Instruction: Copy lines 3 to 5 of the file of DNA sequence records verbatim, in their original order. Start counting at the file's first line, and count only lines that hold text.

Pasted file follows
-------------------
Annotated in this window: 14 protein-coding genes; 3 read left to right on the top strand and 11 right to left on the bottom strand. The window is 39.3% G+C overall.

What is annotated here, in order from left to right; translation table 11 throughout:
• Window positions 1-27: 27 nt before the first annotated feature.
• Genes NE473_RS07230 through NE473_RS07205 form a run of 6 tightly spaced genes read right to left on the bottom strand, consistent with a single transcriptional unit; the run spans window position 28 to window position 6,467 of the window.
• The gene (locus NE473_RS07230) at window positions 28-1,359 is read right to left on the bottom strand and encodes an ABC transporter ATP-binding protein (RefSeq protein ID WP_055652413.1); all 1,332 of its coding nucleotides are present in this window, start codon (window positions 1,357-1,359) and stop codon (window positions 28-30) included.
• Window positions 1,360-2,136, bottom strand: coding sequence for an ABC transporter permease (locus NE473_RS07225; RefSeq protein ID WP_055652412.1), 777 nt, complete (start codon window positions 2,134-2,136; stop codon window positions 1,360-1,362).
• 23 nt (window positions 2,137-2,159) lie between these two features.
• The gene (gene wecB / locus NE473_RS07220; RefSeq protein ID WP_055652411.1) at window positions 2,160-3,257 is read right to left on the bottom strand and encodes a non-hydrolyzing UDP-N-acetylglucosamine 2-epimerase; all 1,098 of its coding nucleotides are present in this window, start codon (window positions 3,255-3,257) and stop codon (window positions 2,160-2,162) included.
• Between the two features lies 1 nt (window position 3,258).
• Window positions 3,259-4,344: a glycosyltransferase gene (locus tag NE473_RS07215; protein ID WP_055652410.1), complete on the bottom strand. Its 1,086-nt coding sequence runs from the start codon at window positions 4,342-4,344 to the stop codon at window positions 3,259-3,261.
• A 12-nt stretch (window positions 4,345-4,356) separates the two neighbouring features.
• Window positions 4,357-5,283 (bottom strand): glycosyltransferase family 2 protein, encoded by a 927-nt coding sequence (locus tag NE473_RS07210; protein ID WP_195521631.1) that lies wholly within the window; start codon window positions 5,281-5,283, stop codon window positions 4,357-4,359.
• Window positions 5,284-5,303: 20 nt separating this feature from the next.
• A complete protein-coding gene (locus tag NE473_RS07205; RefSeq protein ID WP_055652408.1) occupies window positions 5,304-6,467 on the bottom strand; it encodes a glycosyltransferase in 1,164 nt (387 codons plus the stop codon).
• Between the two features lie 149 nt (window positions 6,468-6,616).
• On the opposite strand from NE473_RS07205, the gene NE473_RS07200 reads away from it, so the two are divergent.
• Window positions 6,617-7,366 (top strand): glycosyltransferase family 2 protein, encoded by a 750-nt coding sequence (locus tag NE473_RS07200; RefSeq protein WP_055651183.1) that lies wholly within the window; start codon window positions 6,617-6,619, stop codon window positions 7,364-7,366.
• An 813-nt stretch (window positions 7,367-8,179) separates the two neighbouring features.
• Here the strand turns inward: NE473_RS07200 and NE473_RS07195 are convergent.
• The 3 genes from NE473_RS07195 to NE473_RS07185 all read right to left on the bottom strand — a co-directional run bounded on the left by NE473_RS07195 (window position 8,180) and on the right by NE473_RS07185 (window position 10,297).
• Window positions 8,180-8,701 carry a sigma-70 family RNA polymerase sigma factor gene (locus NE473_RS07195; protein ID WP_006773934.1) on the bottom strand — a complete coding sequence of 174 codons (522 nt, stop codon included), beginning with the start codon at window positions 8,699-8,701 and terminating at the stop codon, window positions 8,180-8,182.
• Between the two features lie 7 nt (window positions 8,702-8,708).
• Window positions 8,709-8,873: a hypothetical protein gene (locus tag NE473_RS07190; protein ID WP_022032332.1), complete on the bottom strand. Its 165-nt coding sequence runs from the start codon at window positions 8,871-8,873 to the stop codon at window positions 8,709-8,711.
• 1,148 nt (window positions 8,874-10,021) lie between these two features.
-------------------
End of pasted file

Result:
• Window positions 1-27: 27 nt before the first annotated feature.
• Genes NE473_RS07230 through NE473_RS07205 form a run of 6 tightly spaced genes read right to left on the bottom strand, consistent with a single transcriptional unit; the run spans window position 28 to window position 6,467 of the window.
• The gene (locus NE473_RS07230) at window positions 28-1,359 is read right to left on the bottom strand and encodes an ABC transporter ATP-binding protein (RefSeq protein ID WP_055652413.1); all 1,332 of its coding nucleotides are present in this window, start codon (window positions 1,357-1,359) and stop codon (window positions 28-30) included.